Suit filed in US over Twitter feed in test case
A former blogger for a US mobile phone news site is being sued by his erstwhile employer over ownership of his Twitter feed in a social media test case for the Internet age.
People with higher IQs make wiser economic choices, study finds
People with higher measures of cognitive ability are more likely to make good choices in several different types of economic decisions, according to a new study with researchers from the University of Minnesota's Twin Cities ...
Stickleback fish show initiative, personality and leadership
Researchers have shed light on the distinct, complex personalities displayed by stickleback fish.
Start of Ramadan could signal substantial stock gains
During the holy month of Ramadan, which starts next week, stock returns are almost nine times higher in predominately Muslim countries than during other times of the year, an indication that Ramadan positively affects investor ...
Scientists learn how brains process images of faces
(PhysOrg.com) -- Stare at a stranger's face for too long, and two things will likely happen: You'll feel uncomfortable, and you'll get the sense that the stranger doesn't like it.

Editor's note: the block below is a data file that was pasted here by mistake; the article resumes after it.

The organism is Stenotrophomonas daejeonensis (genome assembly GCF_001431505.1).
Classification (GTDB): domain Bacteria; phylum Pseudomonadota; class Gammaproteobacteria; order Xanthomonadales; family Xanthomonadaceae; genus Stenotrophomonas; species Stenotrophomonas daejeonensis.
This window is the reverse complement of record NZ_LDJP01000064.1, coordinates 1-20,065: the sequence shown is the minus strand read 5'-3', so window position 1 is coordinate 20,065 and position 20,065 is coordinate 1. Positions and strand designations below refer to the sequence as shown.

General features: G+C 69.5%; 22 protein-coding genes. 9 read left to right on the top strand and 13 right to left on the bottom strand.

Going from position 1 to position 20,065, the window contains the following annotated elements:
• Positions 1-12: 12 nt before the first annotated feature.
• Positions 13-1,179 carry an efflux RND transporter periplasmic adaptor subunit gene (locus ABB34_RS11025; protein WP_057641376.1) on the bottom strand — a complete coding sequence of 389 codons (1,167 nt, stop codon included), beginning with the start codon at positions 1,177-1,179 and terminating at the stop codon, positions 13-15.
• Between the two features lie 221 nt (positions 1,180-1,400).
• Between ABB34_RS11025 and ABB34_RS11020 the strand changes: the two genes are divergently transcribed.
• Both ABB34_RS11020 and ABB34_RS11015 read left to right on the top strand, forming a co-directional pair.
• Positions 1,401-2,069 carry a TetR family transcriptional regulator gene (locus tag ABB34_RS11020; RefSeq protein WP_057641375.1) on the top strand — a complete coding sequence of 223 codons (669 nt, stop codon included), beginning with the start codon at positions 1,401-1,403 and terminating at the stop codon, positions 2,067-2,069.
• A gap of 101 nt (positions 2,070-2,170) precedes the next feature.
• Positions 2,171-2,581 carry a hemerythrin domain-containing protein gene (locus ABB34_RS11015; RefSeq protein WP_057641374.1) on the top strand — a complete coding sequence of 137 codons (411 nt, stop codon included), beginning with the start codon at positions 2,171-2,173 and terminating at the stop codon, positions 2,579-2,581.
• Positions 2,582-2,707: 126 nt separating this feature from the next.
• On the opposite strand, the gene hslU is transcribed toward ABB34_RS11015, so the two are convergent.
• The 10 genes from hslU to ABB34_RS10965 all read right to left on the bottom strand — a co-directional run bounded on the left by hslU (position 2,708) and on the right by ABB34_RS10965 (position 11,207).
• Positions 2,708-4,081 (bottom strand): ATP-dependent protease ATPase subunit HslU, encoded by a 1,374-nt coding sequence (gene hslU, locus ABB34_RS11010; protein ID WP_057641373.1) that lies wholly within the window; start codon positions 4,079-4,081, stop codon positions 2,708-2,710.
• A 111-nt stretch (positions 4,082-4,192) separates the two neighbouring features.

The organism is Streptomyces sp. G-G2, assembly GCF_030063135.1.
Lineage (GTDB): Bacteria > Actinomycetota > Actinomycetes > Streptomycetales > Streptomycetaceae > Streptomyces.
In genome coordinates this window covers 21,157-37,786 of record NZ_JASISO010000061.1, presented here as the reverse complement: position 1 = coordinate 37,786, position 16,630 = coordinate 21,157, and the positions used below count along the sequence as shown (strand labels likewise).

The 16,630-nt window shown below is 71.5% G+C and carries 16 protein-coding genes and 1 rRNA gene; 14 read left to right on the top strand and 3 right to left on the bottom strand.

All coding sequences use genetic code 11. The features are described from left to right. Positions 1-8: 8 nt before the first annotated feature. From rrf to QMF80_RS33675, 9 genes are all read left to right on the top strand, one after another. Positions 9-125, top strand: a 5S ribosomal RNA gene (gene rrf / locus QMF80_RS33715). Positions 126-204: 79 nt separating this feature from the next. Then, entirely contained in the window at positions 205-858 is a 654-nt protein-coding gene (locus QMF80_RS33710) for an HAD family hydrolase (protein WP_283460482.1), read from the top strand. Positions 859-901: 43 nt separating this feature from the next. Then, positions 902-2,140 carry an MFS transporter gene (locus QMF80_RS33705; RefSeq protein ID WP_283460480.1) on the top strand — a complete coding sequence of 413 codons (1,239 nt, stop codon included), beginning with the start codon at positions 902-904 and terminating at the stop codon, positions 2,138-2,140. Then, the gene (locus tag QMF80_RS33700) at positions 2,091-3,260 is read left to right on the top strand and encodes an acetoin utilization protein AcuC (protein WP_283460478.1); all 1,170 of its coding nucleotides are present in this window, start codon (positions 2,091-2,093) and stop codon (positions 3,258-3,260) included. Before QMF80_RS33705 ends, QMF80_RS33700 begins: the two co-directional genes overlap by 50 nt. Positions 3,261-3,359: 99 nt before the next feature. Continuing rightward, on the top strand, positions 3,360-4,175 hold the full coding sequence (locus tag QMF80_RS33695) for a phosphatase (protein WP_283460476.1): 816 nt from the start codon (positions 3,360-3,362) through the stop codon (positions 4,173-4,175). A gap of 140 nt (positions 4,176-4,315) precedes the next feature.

Sesame Street program improves development for children in Indonesia: study
Children exposed to Jalan Sesama, an Indonesian version of the children's television show Sesame Street, had improved educational skills and healthy development, according to a study by researchers at the Johns Hopkins Bloomberg ...
Virginia Congress races aim to cross digital divide
Congressman Scott Rigell faces the tightest re-election battle in all of Virginia, so while he steps up his campaign ground game, the lawmaker is turning to what helped get him elected in the first place: ...
'End of Bling is Nigh' warns new study
New research at the University of Leicester reveals that the recession will bring with it a new ‘economic ethic’ which will curtail the display of ostentation and conspicuous consumption.
Structured reflection on roles and tasks improves team performance, study finds
(Phys.org) —Maybe the boss' staff meeting shouldn't be such a boring snooze, but rather a more structured event to improve the performance of the team, new basic research at The University of Alabama in ...